JpGU-AGU Joint Meeting 2020

Presentation information

[E] Oral

B (Biogeosciences ) » B-CG Complex & General

[B-CG06] Decoding the history of Earth: From Hadean to the present

convener:Tsuyoshi Komiya(Department of Earth Science & Astronomy Graduate School of Arts and Sciences The University of Tokyo), Yasuhiro Kato(Department of Systems Innovation, Graduate School of Engineering, University of Tokyo), Katsuhiko Suzuki(Submarine Resources Research Center, Japan Agency for Marine-Earth Science and Technology), Kentaro Nakamura(Department of Systems Innovation, School of Engineering, University of Tokyo)

[BCG06-10] Effect of Hydrocarbon Haze on Climate Stability under Mildly Oxidized Late-Archean Environment

★Invited Papers

*Yasuto Watanabe1, Eiichi Tajika1, Kazumi Ozaki2, Peng Hong3 (1.The University of Tokyo, 2.Toho University, 3.Chiba Institute of Technology)

Keywords:Archean, Early Earth, Carbon Cycle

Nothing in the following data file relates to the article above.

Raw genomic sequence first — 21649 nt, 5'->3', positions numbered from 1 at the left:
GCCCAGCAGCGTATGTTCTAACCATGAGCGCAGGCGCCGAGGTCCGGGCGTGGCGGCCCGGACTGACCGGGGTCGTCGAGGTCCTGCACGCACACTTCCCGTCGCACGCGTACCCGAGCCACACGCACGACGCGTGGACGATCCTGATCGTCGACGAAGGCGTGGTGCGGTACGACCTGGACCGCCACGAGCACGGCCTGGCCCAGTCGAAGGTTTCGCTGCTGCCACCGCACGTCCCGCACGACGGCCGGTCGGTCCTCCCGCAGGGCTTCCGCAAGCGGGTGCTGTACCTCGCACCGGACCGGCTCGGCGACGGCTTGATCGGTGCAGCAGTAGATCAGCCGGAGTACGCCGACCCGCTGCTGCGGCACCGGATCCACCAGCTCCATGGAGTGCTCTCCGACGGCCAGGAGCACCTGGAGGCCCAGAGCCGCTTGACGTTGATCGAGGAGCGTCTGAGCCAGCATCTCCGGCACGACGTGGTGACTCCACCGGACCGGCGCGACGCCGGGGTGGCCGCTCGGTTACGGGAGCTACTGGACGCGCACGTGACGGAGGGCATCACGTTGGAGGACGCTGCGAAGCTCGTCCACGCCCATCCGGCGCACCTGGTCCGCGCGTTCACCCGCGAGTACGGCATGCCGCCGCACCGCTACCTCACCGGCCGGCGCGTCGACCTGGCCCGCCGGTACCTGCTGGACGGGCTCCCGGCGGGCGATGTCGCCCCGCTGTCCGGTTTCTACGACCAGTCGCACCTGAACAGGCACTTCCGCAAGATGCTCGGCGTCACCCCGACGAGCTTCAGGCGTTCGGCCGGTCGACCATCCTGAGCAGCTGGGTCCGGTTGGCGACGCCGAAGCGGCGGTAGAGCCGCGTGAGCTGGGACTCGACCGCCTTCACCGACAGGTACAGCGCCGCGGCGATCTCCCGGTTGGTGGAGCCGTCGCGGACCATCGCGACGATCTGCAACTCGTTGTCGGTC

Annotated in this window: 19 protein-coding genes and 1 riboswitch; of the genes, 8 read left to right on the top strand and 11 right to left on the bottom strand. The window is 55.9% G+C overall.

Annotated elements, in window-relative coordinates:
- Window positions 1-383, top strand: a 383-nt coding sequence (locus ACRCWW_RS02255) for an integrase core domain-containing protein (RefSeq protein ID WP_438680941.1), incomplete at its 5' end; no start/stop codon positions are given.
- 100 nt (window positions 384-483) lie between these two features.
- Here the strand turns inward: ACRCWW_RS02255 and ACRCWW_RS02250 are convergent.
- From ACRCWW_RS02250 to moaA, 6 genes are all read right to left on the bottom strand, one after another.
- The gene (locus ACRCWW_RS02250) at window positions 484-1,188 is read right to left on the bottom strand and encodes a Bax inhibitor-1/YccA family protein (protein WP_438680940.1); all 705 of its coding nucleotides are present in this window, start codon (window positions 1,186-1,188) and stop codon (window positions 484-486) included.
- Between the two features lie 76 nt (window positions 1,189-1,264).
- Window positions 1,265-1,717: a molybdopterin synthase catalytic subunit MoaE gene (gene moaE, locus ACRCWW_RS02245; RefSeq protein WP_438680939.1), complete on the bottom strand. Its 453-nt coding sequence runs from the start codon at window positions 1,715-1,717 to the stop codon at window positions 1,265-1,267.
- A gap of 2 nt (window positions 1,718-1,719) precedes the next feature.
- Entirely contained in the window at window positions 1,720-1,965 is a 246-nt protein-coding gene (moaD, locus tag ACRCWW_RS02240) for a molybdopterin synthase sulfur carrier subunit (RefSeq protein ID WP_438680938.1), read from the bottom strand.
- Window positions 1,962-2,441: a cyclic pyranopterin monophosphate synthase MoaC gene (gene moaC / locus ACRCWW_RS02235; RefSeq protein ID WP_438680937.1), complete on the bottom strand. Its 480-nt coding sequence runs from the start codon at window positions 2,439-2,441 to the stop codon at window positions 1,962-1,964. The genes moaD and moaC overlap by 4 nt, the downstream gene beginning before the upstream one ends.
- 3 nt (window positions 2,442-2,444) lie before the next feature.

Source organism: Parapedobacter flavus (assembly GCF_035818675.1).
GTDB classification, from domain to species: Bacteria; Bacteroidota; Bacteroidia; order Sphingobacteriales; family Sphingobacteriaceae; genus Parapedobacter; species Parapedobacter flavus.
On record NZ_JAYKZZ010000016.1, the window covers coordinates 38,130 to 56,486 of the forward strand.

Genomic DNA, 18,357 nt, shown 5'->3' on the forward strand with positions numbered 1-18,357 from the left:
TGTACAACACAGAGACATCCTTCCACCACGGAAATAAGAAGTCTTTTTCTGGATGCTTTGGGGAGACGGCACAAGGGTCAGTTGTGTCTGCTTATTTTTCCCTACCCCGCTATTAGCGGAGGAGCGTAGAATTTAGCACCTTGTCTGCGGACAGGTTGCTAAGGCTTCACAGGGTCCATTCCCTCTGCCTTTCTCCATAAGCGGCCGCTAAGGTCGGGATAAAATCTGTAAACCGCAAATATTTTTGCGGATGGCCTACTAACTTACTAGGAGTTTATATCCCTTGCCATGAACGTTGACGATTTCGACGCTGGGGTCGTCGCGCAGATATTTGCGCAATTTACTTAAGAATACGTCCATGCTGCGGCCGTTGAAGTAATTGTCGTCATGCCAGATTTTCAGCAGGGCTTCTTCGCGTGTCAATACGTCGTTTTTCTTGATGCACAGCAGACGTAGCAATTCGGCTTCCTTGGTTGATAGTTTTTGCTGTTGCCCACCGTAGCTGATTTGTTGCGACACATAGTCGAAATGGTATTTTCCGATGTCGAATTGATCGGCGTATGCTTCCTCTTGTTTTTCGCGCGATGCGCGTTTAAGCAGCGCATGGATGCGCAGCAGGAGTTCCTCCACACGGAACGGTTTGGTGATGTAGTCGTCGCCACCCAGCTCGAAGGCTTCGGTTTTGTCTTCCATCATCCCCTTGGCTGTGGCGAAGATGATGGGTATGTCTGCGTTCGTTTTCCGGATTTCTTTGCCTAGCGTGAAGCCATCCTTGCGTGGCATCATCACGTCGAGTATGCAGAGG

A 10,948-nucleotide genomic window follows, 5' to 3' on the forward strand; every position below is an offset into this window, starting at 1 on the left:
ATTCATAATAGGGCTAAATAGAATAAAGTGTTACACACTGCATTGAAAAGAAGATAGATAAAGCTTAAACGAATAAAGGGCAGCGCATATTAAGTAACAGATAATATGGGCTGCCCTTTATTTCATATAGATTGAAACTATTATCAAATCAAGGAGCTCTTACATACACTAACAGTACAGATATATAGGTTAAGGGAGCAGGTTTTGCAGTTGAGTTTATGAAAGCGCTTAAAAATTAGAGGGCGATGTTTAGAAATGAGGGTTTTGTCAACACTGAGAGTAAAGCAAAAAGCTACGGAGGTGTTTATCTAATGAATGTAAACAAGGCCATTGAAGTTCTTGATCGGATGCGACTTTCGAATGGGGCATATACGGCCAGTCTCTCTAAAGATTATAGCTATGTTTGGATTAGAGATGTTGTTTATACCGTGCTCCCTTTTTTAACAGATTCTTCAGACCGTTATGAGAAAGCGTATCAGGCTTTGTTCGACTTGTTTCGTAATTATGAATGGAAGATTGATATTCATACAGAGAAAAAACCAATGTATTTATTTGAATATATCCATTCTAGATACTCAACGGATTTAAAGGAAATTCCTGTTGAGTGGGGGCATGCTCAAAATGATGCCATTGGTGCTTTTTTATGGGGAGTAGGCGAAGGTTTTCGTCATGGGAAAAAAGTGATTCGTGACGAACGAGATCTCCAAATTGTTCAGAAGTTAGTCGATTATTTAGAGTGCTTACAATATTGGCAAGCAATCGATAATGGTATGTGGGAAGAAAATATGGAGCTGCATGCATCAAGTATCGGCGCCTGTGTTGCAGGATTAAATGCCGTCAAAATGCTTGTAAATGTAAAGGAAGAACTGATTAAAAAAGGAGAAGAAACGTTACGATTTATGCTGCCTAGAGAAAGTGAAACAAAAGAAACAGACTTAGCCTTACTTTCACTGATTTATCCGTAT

The atmospheric oxygen level (pO2) is suggested to have been lower than 10-5 PAL (present atmospheric level) based on an existence of mass-independent isotope fluctuation of sulfur in the Archean (e.g. Pavlov and Kasting, 2002). During the Late Archean (3.0-2.5 Ga), temporal increases of pO2 are suggested from concentrations of redox sensitive trace elements (e.g. Anbar et al., 2007), which might have been associated with the onset of oxygenic photosynthesis in the ocean. On the other hand, there is a record of co-variation of carbon and sulfur isotopes, which might have reflected a transient formation of hydrocarbon haze, meaning a transient appearance of very reducing atmosphere in the Late Archean (Zerkle et al., 2012; Izon et al., 2017). These records suggest that the atmospheric composition in the Late Archean could have significantly varied. Previously, how the rise of oxygen in the atmosphere affects the global carbon cycle has been discussed in various context and in different ages. However, how the formation of haze has affected global carbon cycle in the Late Archean has not been investigated considering the atmospheric and marine microbial reactions. Here we used a coupled model of atmospheric photochemimstry-marine microbial ecosystem-global carbon cycle, in which the photochemical model "Atmos" (Arney et al., 2016) is included, to investigate how the production of the hydrocarbon haze affected the global carbon cycle and climate stability under mildly oxygenized condition in the Late Archean (f(O2) ~10-6 PAL) and under completely anoxic condition in the Middle Archean (f(O2) < 10-10 PAL). In both cases, hydrocarbon haze is formed in the atmosphere when CH4/CO2 is more than around 0.2, consistent with Arney et al. (2016). We found that, the formation of hydrocarbon haze works as a CO2 consumption pathway in the atmosphere under completely anoxic condition, because the formation/removal rates of hydrocarbon haze increase according to the decreasing pCO2. This means that, hazy climate state is unstable under anoxic condition. In the mildly oxidized world, on the other hand, the formation/removal rates of hydrocarbon haze were not affected significantly by the change in pCO2, so that the hazy condition becomes stable by the silicate weathering negative feedback. This result suggests that there is a negative feedback mechanism concerning the formation rate of hydrocarbon haze under mildly oxidized atmosphere, through changes in the UV flux in the atmosphere and atmospheric redox condition. Our result is consistent with the geological records that suggests the transient formation of hydrocarbon haze in the Late Archean.